The USA’s Food and Drug Administration (FDA) has fired a shot across the bows of cannabis vendors touting cancer cure claims.
The Administration announced last week it had sent warning letters to four companies it says were claiming their products prevent, diagnose, treat, or cure cancer – but without evidence to support these outcomes.
“Substances that contain components of marijuana will be treated like any other products that make unproven claims to shrink cancer tumors,” said FDA Commissioner Scott Gottlieb, M.D. “We don’t let companies market products that deliberately prey on sick people with baseless claims that their substance can shrink or cure cancer and we’re not going to look the other way on enforcing these principles when it comes to marijuana-containing products”
The FDA says claims were in relation to the non-intoxicating compound cannabidiol. CBD has shown potential for treating a wide range of conditions and while its efficacy in many instances is yet to be scientifically established, there has been headway.
In June, we reported researchers at St George’s, University of London, have confirmed cannabinoids are particularly effective in killing leukemia cells – however, this was when THC and CBD is used in conjunction with conventional chemotherapy treatment.
There are many anecdotal reports of cannabis being of benefit in treating cancer, but again, these have not been scientifically proven. The good news is there is ongoing research other than the St. George’s study investigating the potential of cannabis. For example, we reported earlier this year a University of Nottingham study evaluating the potential of cannabidiol (CBD) in treating children with brain tumours.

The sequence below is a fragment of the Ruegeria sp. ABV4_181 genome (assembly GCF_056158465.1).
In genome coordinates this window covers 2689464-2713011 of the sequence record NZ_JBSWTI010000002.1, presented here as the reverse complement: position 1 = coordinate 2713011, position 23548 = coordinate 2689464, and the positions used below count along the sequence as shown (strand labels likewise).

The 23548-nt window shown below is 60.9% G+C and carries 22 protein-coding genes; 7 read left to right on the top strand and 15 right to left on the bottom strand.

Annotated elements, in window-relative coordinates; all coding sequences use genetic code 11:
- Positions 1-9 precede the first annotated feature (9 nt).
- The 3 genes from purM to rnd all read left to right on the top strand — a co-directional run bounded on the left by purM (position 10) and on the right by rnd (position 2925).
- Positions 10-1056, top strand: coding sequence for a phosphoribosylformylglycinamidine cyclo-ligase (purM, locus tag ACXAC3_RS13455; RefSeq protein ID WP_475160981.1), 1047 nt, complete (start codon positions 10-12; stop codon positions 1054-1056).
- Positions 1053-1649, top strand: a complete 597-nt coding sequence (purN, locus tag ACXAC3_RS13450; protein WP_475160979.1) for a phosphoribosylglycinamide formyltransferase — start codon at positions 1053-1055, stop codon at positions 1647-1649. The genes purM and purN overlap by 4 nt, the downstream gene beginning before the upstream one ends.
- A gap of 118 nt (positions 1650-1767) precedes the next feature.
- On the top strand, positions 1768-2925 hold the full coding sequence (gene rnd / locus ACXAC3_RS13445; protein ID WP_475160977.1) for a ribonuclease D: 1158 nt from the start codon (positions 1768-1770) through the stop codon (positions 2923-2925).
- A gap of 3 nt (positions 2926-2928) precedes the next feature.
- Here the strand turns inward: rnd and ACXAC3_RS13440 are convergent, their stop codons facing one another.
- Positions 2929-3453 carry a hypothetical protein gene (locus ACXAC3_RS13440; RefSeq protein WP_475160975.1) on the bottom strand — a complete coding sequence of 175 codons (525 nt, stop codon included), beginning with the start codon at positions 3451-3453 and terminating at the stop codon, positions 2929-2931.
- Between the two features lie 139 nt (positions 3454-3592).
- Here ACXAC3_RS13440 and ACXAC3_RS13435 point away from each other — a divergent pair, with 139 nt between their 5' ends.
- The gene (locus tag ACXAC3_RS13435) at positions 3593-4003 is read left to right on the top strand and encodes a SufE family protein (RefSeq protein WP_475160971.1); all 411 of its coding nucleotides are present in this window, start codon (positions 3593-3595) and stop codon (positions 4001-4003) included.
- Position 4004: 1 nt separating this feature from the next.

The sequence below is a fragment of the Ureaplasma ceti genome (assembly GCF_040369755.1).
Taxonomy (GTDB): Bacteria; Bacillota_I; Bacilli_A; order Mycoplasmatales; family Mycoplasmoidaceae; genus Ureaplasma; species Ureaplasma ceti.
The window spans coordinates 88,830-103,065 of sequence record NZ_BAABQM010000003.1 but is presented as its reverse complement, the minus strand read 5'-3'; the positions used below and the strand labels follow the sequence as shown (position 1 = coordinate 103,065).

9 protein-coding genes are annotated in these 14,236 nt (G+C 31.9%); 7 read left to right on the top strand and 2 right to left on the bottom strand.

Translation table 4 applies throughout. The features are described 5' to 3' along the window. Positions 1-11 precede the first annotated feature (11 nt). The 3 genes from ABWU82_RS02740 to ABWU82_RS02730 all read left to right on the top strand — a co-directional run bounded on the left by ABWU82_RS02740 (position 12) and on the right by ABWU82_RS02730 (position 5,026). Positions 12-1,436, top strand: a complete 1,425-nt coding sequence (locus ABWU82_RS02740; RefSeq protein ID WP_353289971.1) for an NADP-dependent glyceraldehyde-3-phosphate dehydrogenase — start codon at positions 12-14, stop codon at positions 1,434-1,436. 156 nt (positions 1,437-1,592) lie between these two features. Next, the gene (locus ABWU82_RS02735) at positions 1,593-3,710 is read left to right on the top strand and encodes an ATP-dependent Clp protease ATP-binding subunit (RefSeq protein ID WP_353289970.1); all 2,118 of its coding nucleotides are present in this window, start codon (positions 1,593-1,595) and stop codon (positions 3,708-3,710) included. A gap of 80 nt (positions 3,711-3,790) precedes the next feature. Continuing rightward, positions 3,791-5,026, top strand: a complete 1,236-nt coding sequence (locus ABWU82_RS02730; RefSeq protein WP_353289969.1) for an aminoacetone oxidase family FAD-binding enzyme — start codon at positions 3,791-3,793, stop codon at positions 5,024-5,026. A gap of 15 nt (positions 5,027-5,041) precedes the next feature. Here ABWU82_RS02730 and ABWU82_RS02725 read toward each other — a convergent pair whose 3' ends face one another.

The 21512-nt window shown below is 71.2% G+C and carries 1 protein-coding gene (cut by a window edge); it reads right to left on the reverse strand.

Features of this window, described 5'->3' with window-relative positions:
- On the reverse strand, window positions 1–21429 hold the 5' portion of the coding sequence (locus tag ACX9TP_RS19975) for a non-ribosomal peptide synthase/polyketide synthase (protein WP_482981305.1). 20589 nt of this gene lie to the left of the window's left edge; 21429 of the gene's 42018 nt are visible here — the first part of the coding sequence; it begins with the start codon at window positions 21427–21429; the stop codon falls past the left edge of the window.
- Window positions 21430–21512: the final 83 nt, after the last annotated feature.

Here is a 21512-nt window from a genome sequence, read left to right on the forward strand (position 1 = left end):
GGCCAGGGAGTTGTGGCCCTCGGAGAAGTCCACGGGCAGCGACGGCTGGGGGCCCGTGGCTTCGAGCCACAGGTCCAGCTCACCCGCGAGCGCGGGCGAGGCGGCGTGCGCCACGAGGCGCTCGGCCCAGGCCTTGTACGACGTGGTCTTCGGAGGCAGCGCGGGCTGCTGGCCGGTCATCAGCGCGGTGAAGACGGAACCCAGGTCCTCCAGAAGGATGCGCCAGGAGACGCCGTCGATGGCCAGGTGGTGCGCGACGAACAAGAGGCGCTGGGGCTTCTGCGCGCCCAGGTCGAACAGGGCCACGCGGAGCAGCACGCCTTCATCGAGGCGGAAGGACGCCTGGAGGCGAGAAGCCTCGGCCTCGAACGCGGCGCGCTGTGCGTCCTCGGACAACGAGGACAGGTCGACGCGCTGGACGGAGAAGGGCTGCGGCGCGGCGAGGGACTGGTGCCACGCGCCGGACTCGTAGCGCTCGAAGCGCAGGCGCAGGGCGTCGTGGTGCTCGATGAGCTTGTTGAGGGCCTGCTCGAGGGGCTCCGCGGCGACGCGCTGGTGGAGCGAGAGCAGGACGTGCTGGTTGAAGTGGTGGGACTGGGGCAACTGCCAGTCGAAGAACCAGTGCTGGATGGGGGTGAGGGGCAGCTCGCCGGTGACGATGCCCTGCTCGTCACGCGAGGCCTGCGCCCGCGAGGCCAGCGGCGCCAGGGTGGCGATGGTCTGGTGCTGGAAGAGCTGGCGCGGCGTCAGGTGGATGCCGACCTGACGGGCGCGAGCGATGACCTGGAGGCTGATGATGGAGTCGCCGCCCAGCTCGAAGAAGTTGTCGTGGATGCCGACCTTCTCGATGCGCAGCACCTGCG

The FDA’s action isn’t unwarranted or heavy-handed. If the market was left to its own devices, dubious claims would no doubt proliferate – and sick people can be desperate people; particularly vulnerable to messages of hope that may turn out to be false.
However, some of the claims the FDA published do have their basis in scientific research, but may not have been properly referenced. For example:
“Non-psychoactive cannabinoids like CBD (cannabidiol) may be effective in treating tumors from cancer – including breast cancer.”
A 2015 study found cannabidiol induced both apoptosis and autophagy-induced death in breast cancer cells; but it’s important to bear in mind there’s often devil in the detail of these studies and not all cannabidiol products are equal – as with anything, quality can vary wildly and there potential issues relating to contamination to consider.
As with marketing any product, cannabidiol vendors need to exercise extreme caution when making claims, and ensure any benefit or potential benefit stated can be backed up with evidence.
The FDA says it has demanded responses from the companies involved stating how the reported violations will be corrected and says failure to rectify the issues may result in legal action, including product seizure and injunction.